Inquests into the deaths of 11 people during the Troubles have all but ended prematurely with the introduction of the British government’s Legacy Act.

Coroners sitting in three inquests delivered their findings to relatives yesterday.

The latest blow to truth recovery comes as the curtain is set to fall on long-standing legal mechanisms for investigating the past.

From tomorrow all civil cases and inquests that are not at their findings will be halted. Cases will be transferred to the Independent Commission for Reconciliation and Information Recovery (ICRIR). Many victims and bereaved relatives are strongly opposed to the ICRIR and believe it is designed to protect state participants from accountability.

In recent weeks several highprofile inquests linked to collusion allegations have been halted by coroners amid concerns over a failure by state bodies to disclose key information.

Legacy inquests are generally the subject of applications by state bodies for redactions to sensitive documents under public interest immunity (PII). State agencies use such certificates to withhold information.

In recent weeks Secretary of State Chris Heaton-Harris has launched legal action in several cases over decisions by coroners to provide gists, or limited summaries, of sensitive information.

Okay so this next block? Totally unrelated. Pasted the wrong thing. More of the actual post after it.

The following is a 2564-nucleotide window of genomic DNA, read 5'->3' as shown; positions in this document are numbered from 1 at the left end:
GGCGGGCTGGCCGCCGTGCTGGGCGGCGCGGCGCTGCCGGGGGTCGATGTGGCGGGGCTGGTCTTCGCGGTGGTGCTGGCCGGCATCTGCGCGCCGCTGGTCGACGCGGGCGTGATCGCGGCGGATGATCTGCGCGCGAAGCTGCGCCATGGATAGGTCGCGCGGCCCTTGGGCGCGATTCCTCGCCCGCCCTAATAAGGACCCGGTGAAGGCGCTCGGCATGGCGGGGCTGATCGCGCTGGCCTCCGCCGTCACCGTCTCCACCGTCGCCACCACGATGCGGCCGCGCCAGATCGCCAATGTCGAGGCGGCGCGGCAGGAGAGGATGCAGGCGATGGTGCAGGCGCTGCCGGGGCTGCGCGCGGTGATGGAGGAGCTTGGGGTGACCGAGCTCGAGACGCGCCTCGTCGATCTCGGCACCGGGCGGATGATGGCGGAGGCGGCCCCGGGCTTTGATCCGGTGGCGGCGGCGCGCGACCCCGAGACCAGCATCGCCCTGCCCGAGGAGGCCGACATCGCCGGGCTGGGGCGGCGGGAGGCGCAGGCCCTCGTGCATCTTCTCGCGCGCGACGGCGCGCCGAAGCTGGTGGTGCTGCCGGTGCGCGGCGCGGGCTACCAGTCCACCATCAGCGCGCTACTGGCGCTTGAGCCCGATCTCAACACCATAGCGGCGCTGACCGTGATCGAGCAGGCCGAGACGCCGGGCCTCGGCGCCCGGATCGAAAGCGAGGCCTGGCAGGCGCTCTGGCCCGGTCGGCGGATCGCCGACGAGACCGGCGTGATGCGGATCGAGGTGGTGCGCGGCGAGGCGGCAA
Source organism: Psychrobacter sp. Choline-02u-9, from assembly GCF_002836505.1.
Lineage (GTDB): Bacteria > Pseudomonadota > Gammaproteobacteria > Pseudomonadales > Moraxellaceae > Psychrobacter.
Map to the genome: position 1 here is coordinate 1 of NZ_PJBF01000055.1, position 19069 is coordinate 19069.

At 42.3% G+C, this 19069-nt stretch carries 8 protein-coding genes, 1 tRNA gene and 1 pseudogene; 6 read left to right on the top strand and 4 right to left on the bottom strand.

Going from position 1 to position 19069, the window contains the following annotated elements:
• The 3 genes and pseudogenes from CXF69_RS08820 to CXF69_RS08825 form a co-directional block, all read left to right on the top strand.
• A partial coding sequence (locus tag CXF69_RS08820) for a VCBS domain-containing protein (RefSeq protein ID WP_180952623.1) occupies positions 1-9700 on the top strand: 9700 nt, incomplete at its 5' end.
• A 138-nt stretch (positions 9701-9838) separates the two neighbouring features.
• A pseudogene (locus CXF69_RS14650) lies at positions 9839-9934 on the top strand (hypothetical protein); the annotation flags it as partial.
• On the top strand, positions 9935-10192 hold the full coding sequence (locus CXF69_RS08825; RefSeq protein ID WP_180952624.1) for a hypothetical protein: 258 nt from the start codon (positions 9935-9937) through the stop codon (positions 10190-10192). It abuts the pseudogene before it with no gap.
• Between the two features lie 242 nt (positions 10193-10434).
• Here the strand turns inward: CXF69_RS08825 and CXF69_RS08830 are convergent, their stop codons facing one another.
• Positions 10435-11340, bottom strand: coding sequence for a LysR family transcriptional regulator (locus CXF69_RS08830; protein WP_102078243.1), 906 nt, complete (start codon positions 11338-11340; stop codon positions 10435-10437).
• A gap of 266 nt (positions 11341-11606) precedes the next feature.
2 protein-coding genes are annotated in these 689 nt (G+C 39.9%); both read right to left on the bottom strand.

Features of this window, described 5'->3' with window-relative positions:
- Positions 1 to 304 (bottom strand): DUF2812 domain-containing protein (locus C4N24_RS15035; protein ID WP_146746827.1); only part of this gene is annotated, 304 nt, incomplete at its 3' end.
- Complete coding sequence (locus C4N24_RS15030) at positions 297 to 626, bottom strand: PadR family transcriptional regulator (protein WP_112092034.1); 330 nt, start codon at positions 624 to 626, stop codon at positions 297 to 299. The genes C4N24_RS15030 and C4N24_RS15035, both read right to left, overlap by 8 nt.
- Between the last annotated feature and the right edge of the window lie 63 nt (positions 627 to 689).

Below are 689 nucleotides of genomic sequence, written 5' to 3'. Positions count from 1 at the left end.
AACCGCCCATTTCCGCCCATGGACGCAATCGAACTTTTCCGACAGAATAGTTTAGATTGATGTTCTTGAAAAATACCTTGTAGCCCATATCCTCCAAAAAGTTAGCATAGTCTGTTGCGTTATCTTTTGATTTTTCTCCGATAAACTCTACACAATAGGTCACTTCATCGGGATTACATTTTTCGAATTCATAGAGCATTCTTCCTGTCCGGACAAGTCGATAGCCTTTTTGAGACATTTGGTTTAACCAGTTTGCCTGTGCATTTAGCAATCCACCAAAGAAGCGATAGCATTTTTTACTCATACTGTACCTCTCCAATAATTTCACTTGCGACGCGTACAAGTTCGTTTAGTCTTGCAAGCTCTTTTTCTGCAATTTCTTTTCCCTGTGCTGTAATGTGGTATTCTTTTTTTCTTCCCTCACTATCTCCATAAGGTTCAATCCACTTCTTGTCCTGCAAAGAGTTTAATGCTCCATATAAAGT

Yesterday a coroner in the inquest of nine people killed in the 1980s said the legal process was “not viable”.

Known as the Stalker/Sampson series, they involved the RUC shooting of unarmed republicans Gervais McKerr (31), Eugene Toman (21) and Sean Burns (21) near Lurgan, Co Armagh on November 11 1982.

Their killings were the first of six operations carried out by the same RUC unit in north Armagh over a five-week period four decades ago.

The shootings were investigated by former Greater Manchester Police deputy chief constable John Stalker.

The killing of Catholic teenager Michael Tighe (17) at a hay shed near Craigavon was also under examination.

Weeks later on December 12, INLA members Seamus Grew (30) and Roddy Carroll (21), also unarmed, were shot dead at Killylea Road outside Armagh.

Toman and Burns were suspected of being involved in an IRA bomb attack at Kinnego Embankment, near Lurgan, that claimed the lives of RUC officers Sean Quinn (37), Paul Hamilton (26) and Allan McCloy (34), on October 27 1982.

The attack on the three officers is also being investigated by Operation Kenova.

In a provisional ruling, coroner Mr Justice O’Hara said he was unable to complete the PII process in all the cases and that his “provisional view is that these inquests cannot adequately investigate the deaths where such disclosure is withheld”.

Outside court Fearghál Shiels of Madden and Finucane Solicitors said: “We do not accept that the coroner is in a position to lawfully determine that an inquest into the deaths of Gervaise McKerr, Eugene Toman and Sean Burns is not viable as the coroner has not yet conducted any examination of the sensitive materials which underpin the incident relating to those deaths.

“The coroner has considered only the sensitive materials relating to the explosion at Kinnego.

“To decide that inquests cannot proceed for this reason is premature and speculative, and may be subject to a legal challenge.”